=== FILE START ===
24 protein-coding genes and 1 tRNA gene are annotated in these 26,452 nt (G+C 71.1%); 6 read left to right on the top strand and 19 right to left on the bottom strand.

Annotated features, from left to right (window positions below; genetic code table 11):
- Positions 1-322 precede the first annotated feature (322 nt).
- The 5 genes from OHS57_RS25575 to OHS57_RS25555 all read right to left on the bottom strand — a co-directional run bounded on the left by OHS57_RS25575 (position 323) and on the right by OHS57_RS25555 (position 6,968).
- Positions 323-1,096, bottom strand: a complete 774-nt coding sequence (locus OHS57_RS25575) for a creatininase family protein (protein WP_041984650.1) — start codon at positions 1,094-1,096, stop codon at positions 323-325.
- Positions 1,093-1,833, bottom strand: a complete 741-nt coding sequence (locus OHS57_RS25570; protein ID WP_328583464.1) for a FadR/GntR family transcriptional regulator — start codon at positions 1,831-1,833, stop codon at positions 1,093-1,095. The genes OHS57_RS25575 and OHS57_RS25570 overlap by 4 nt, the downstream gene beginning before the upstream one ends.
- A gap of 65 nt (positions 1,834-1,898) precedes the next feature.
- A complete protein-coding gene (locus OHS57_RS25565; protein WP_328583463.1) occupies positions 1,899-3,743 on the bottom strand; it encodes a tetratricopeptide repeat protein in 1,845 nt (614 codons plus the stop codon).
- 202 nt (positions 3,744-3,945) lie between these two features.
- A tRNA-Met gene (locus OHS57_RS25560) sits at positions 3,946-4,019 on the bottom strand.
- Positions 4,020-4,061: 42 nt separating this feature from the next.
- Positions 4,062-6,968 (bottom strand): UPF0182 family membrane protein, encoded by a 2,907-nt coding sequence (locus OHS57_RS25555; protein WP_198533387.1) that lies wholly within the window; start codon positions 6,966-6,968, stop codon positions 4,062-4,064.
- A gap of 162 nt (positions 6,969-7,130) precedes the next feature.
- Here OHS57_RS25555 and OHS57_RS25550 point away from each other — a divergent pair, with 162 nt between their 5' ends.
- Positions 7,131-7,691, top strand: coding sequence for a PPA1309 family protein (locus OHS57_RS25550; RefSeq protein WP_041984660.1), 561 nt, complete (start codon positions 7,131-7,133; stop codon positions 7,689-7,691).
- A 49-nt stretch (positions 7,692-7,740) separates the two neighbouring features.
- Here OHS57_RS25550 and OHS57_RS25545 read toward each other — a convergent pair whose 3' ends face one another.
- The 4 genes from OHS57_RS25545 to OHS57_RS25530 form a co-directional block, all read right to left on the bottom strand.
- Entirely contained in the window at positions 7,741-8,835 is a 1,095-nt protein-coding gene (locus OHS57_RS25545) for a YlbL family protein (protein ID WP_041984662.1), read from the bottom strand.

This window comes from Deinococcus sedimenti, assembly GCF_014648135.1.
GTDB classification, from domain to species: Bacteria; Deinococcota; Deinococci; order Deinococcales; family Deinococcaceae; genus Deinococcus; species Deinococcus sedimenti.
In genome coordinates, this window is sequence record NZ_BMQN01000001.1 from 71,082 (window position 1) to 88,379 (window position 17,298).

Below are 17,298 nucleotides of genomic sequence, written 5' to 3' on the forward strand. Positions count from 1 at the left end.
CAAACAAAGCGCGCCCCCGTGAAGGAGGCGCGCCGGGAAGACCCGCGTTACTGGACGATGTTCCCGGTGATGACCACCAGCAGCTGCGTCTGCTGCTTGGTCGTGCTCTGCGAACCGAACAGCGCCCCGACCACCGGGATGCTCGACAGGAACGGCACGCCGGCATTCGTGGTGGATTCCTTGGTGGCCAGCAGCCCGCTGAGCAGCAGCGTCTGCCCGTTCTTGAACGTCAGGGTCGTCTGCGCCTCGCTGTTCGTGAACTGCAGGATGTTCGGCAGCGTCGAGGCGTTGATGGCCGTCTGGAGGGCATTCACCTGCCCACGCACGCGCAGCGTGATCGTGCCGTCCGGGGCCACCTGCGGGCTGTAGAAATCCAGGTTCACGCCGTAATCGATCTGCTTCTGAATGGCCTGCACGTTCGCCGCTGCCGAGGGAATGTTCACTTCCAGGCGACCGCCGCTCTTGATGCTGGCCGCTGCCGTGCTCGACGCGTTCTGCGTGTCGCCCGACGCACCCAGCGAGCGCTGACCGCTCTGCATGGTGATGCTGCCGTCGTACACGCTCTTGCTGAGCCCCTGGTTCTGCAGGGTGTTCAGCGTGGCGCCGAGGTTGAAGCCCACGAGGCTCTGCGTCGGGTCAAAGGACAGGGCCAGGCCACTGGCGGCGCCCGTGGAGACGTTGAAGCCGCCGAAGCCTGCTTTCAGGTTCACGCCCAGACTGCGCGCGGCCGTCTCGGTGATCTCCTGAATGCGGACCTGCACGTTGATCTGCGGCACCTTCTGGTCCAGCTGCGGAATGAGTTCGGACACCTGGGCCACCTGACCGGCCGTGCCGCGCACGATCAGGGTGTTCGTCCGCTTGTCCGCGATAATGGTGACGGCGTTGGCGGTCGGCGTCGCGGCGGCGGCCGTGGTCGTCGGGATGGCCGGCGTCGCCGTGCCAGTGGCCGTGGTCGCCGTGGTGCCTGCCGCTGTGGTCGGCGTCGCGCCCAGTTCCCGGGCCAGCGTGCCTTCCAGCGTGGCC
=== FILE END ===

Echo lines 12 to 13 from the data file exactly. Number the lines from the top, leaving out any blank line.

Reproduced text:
- Positions 4,062-6,968 (bottom strand): UPF0182 family membrane protein, encoded by a 2,907-nt coding sequence (locus OHS57_RS25555; protein WP_198533387.1) that lies wholly within the window; start codon positions 6,966-6,968, stop codon positions 4,062-4,064.
- A gap of 162 nt (positions 6,969-7,130) precedes the next feature.